The box also mentioned it has an ORAC value of 46 per gram (828 for the full bar). If you don’t know about Oxygen Radical Absorbance Capacity, you can read more on Wikipedia. For reference, the ORAC value of 100 calories of red beans is 13,727.
The box says that it’s Gluten Free, but it also says that it’s processed in a facility that uses milk, soy, peanuts, tree nuts, wheat and eggs. (Soy and Milk are present in the milk chocolate, of course.) This package does not say it’s Kosher. (You may recall my run-in with them last year about the Kosher status of their gummis.)
Thursday, September 24, 2009
Last week I told you that pandas have berry flavored noses. This week I’m telling you that all natural pandas are pink grapefruit flavored.
Bissinger’s Naturals line has an excellent array of exotic flavored & nutritionally enhanced gummy pandas. I was frustrated for many years because the only place I could get them was on their website and you had to order 4 packages of each flavor ... I’m more of a grazer than a consumer. So I would visit their booth at trade shows. I’d always arrive and they’d say “oh, we’re not tasting the gummys today.” Or if they were, I’d be directed to go visit a counter where the staff is dressed in white lab coats like they work for Clinique and I would be given one single gummy to try and no access to the packages & labels.
Finally at the Whole Foods by the coffee counter I found a whole display of Bissinger’s Naturals Gummy Pandas. They come in two package sizes, the little 4 ounce stand up pack shown here and some flavors were available in 100 calorie packages for a smaller taste. They come in Goji Guava, Blueberry Acai, Green Tea, Pomegranate White Tea and Pink Grapefruit with Grapeseed.
I was a little aghast at the price - $3.99 for four ounces, but it’s not like I don’t splurge on candy from time to time. (Yes, $16 a pound for gummi bears.)
These gummies are quite soft and a little greasy (coconut oil & beeswax keeps them from sticking together). They’re darker than I would have expected for a grapefruit flavored candy, but the coloring is all natural, from black carrot juice.
When I opened the package I found they smelled very nice - sweet and with a strong note of grapefruit oils and a little like the powder for Country Time Lemonade. It certainly made my mouth water.
They’re quite gummy & bouncy bears. The chew is stiff but squishy (I think gummi fans know what I mean). The flavor is tart, a slight bitter note of the grapefruit and a not too sweet base. The texture is ultra smooth.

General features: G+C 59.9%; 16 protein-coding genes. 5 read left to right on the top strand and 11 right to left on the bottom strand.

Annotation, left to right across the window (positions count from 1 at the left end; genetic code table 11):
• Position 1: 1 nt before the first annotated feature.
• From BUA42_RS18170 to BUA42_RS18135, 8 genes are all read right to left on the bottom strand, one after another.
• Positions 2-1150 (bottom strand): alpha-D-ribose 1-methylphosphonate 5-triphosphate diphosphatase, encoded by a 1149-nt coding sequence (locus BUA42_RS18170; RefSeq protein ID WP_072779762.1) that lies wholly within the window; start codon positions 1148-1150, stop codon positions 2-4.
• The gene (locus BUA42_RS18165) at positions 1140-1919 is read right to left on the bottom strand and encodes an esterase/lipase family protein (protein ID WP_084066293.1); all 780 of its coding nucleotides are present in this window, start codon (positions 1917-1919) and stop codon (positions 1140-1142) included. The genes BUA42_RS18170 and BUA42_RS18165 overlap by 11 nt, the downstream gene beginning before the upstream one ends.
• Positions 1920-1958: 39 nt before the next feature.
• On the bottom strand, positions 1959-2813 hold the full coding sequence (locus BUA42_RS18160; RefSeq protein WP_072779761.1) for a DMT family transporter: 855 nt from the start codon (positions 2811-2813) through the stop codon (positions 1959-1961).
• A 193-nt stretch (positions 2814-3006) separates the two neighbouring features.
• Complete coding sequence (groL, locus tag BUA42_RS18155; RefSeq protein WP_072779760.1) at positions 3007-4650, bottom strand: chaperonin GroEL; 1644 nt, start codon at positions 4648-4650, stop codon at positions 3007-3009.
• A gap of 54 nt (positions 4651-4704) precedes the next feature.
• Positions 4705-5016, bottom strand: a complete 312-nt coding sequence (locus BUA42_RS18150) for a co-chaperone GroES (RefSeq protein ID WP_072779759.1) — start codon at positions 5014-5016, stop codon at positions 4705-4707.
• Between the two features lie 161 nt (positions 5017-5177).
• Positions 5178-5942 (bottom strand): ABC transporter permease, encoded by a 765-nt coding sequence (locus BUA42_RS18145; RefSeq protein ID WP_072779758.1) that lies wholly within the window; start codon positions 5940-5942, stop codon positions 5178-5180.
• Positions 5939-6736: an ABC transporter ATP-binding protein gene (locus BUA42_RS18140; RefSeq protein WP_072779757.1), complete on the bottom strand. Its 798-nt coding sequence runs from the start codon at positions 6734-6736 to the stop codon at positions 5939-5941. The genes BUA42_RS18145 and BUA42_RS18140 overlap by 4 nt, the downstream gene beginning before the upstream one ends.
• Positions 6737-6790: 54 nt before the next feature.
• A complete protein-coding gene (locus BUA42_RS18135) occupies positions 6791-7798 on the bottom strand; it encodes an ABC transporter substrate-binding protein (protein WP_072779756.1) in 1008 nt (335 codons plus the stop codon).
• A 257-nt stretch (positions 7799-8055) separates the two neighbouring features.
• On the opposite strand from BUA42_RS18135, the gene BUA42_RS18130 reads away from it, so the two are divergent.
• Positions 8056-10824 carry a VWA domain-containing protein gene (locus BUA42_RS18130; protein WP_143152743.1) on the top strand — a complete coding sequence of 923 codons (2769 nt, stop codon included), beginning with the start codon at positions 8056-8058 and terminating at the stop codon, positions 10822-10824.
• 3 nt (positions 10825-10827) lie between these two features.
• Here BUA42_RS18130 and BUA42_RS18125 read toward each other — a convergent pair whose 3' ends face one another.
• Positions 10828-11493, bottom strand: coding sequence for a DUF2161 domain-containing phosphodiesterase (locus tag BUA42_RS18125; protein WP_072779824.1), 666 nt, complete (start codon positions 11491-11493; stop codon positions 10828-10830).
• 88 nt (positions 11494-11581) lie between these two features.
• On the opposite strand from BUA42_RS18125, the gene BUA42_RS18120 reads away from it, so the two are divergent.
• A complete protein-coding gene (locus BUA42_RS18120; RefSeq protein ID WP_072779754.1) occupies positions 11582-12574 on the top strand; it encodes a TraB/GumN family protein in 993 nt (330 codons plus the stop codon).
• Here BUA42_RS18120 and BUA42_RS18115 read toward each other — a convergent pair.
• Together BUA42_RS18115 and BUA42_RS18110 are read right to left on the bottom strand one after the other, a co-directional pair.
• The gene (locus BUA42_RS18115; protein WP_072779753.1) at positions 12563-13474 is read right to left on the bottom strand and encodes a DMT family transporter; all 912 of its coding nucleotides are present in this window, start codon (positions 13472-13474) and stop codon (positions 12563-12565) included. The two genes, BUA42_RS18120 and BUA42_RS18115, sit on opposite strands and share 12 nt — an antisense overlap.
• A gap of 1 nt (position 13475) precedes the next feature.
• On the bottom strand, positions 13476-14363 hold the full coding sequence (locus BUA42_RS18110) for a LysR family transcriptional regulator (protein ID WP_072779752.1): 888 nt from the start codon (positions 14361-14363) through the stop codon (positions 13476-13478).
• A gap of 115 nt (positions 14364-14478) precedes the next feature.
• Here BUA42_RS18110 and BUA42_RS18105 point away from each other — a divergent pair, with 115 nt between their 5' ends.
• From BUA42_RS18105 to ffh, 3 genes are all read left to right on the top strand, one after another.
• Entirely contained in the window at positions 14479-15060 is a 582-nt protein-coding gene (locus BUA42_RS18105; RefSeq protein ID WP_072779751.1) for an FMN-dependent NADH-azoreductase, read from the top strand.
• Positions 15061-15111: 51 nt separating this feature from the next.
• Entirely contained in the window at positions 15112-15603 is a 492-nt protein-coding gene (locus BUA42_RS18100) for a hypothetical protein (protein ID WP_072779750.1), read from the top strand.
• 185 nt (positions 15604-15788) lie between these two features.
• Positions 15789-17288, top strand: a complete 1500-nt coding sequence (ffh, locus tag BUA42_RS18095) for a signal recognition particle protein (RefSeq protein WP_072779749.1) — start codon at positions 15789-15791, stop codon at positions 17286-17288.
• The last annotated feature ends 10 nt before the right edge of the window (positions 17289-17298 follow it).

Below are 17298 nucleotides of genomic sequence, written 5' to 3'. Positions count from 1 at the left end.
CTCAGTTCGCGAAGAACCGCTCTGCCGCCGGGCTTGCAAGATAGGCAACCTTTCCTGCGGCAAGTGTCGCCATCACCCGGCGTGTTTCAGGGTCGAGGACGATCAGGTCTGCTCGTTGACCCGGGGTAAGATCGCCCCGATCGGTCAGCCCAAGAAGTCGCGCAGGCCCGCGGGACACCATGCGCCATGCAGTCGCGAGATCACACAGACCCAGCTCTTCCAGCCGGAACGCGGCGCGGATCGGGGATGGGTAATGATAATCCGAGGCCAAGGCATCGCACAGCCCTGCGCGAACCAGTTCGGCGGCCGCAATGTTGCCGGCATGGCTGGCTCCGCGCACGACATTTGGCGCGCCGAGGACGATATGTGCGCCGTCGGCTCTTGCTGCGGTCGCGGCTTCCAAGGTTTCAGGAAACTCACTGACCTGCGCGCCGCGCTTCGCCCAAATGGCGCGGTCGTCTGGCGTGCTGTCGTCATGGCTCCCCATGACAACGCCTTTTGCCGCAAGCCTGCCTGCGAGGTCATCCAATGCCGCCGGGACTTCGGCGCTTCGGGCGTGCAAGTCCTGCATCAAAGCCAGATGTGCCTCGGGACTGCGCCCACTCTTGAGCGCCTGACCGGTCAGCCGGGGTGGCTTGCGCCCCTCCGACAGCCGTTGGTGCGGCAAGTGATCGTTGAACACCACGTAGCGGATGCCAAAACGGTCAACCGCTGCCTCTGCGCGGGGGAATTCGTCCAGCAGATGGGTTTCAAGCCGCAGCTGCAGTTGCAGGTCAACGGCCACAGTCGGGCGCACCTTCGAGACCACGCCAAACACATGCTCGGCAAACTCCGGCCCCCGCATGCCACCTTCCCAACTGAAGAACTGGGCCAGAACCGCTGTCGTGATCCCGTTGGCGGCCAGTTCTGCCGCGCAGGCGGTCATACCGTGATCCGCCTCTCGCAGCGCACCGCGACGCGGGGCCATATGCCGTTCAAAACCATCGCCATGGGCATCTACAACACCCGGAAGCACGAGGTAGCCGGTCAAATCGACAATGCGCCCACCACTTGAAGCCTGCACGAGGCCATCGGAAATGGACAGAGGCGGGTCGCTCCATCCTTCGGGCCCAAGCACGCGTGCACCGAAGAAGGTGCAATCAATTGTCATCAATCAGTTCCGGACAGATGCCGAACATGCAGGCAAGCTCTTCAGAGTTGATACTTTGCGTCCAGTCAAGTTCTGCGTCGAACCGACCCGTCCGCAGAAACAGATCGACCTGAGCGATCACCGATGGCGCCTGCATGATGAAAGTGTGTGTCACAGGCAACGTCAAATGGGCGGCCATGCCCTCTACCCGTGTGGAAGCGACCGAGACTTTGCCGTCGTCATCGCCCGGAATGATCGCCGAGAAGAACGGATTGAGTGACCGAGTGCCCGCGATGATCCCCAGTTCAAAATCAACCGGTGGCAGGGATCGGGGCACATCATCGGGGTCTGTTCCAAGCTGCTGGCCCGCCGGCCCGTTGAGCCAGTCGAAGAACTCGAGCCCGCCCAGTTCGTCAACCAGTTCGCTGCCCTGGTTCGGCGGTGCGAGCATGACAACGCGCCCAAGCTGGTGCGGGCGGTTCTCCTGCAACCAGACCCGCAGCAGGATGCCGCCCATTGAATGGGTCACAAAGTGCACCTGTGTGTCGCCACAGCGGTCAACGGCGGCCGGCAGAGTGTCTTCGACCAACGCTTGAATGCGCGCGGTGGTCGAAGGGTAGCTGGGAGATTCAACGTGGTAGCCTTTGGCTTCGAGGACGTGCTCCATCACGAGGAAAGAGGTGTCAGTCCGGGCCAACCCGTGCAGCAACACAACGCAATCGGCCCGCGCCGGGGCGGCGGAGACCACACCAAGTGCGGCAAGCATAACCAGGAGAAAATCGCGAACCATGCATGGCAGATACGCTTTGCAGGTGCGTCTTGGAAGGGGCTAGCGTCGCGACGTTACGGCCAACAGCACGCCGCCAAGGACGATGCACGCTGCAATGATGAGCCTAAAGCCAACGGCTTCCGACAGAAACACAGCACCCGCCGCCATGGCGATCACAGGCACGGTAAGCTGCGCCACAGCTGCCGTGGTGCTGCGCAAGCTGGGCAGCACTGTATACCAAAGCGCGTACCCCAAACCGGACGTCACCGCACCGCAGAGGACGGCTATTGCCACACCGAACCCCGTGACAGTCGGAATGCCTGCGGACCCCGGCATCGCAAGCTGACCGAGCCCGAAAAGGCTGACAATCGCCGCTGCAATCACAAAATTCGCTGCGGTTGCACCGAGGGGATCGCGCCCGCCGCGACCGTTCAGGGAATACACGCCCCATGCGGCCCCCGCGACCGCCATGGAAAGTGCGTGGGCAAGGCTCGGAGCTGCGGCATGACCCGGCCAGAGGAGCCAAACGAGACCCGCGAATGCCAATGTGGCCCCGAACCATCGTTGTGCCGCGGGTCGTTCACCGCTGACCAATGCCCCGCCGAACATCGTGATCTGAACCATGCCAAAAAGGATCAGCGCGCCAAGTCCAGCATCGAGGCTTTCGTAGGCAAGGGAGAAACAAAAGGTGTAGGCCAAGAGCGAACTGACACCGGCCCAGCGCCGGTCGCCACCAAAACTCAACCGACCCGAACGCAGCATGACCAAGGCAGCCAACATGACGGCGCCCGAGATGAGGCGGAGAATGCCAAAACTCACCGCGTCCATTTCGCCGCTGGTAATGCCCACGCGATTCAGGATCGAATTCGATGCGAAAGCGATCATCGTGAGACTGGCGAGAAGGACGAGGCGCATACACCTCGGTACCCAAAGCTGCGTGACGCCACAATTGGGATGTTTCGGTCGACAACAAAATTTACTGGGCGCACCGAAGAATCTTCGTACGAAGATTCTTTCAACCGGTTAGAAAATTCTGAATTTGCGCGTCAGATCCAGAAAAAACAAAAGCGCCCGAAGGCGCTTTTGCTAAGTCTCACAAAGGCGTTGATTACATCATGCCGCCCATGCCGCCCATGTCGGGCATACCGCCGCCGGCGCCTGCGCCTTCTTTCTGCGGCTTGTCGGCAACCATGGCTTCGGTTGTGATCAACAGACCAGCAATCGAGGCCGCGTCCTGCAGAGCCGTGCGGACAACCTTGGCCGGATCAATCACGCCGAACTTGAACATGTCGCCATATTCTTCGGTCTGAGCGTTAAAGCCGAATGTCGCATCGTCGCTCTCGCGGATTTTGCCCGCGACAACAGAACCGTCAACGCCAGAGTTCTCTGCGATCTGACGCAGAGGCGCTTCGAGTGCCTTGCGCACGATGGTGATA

The ingredients are interesting. The product is all natural, gluten/wheat free as well as containing no artificial colors or sweeteners. The main sweetener is tapioca syrup (organic) instead of corn syrup ... so if you shun corn this might be the perfect gummi for you. Later on the list is grapeseed extract. That’s supposed to add some antioxidants, but I don’t much care one way or the other if my candy gives me that sort of stuff.
The flavor is well rounded and doesn’t have any of that weird aftertaste that some all natural candies that are fortified can have. They’re a cute shape and the ability to buy just one flavor instead of a mix is often a bonus.
The bottom of the label does say that they’re produced in a facility that processes milk, soy, peanuts, tree nuts, wheat and eggs. So I don’t know what to say about that Gluten Free statement. Then there was a strange little K over at the edge of the back of the package. Last year Bissinger’s announced that they were going Kosher ... could this be their Kosher symbol? I couldn’t be sure and their website was no help. So I emailed them. A helpful woman named Jenney replied quite promptly to my question with this: The gummies are definitely certified kosher, and the gelatin is kosher and does come from pork. You are free to make of that what you will, I find those statements in conflict. Unless there’s something new in pigs that I’m not aware of.
Besides the price and the incongruity of their claim of gluten free with their allergen statement and this newfangled pork-is-Kosher I like ‘em a lot.
FOLLOW UP 10/10/2009: I continued my correspondence with Jenney at Bissinger’s. She insisted again that the product was both Kosher and porcine. She presented me with a certificate from the ingredient company, Gelita, that shows its status. With that I contacted Gelita who refused to tell me what’s in their Kosher gelatin, as they were bound by their confidentiality agreements with their clients.
I emailed again, telling Gelita that I was referred to them by Bissinger’s for more information but have heard no reply after a week of waiting. So folks who avoid pig products can take this to mean what they wish. I do not feel confident calling this a pork-free product and am extremely uncomfortable with a company that says their products are Kosher yet insists they contain porcine gelatin with no twinkling of acknowledgment of that incongruity.
Meticulously photographed and documented reviews of candy from around the world. And the occasional other sweet adventures. Open your mouth, expand your mind.